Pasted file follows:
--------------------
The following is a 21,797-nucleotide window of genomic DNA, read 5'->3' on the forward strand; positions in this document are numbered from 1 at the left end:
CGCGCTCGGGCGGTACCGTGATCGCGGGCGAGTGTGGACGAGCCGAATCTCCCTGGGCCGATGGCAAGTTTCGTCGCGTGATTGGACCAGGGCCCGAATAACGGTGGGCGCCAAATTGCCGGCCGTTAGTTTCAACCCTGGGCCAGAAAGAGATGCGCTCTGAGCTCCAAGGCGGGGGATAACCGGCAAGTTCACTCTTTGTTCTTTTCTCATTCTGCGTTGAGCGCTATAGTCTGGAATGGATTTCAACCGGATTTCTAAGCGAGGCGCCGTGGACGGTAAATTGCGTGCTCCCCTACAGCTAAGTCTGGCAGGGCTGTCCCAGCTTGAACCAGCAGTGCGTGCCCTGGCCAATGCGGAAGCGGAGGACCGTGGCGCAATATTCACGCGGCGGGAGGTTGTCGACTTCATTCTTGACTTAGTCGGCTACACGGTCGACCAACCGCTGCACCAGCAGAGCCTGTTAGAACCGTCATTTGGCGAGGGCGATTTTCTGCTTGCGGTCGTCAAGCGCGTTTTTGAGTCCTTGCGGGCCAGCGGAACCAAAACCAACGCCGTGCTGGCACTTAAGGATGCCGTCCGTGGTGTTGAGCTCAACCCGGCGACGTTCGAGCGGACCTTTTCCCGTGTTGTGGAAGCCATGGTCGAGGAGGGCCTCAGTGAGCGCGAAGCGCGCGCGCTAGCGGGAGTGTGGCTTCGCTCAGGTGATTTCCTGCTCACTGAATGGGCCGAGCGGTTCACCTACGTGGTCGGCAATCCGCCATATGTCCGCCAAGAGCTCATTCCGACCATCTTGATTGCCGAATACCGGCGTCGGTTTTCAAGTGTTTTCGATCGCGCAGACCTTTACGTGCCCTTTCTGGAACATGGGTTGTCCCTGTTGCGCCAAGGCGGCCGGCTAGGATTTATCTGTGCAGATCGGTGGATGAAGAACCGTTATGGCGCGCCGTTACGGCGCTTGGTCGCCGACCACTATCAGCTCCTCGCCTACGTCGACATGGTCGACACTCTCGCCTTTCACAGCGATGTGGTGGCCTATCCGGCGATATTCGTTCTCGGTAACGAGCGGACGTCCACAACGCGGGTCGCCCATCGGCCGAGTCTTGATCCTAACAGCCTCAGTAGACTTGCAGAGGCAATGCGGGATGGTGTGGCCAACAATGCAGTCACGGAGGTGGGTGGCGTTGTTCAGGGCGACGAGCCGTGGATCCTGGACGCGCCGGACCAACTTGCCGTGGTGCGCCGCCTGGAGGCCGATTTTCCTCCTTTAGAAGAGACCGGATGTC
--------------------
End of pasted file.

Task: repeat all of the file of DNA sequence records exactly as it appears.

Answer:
The following is a 21,797-nucleotide window of genomic DNA, read 5'->3' on the forward strand; positions in this document are numbered from 1 at the left end:
CGCGCTCGGGCGGTACCGTGATCGCGGGCGAGTGTGGACGAGCCGAATCTCCCTGGGCCGATGGCAAGTTTCGTCGCGTGATTGGACCAGGGCCCGAATAACGGTGGGCGCCAAATTGCCGGCCGTTAGTTTCAACCCTGGGCCAGAAAGAGATGCGCTCTGAGCTCCAAGGCGGGGGATAACCGGCAAGTTCACTCTTTGTTCTTTTCTCATTCTGCGTTGAGCGCTATAGTCTGGAATGGATTTCAACCGGATTTCTAAGCGAGGCGCCGTGGACGGTAAATTGCGTGCTCCCCTACAGCTAAGTCTGGCAGGGCTGTCCCAGCTTGAACCAGCAGTGCGTGCCCTGGCCAATGCGGAAGCGGAGGACCGTGGCGCAATATTCACGCGGCGGGAGGTTGTCGACTTCATTCTTGACTTAGTCGGCTACACGGTCGACCAACCGCTGCACCAGCAGAGCCTGTTAGAACCGTCATTTGGCGAGGGCGATTTTCTGCTTGCGGTCGTCAAGCGCGTTTTTGAGTCCTTGCGGGCCAGCGGAACCAAAACCAACGCCGTGCTGGCACTTAAGGATGCCGTCCGTGGTGTTGAGCTCAACCCGGCGACGTTCGAGCGGACCTTTTCCCGTGTTGTGGAAGCCATGGTCGAGGAGGGCCTCAGTGAGCGCGAAGCGCGCGCGCTAGCGGGAGTGTGGCTTCGCTCAGGTGATTTCCTGCTCACTGAATGGGCCGAGCGGTTCACCTACGTGGTCGGCAATCCGCCATATGTCCGCCAAGAGCTCATTCCGACCATCTTGATTGCCGAATACCGGCGTCGGTTTTCAAGTGTTTTCGATCGCGCAGACCTTTACGTGCCCTTTCTGGAACATGGGTTGTCCCTGTTGCGCCAAGGCGGCCGGCTAGGATTTATCTGTGCAGATCGGTGGATGAAGAACCGTTATGGCGCGCCGTTACGGCGCTTGGTCGCCGACCACTATCAGCTCCTCGCCTACGTCGACATGGTCGACACTCTCGCCTTTCACAGCGATGTGGTGGCCTATCCGGCGATATTCGTTCTCGGTAACGAGCGGACGTCCACAACGCGGGTCGCCCATCGGCCGAGTCTTGATCCTAACAGCCTCAGTAGACTTGCAGAGGCAATGCGGGATGGTGTGGCCAACAATGCAGTCACGGAGGTGGGTGGCGTTGTTCAGGGCGACGAGCCGTGGATCCTGGACGCGCCGGACCAACTTGCCGTGGTGCGCCGCCTGGAGGCCGATTTTCCTCCTTTAGAAGAGACCGGATGTC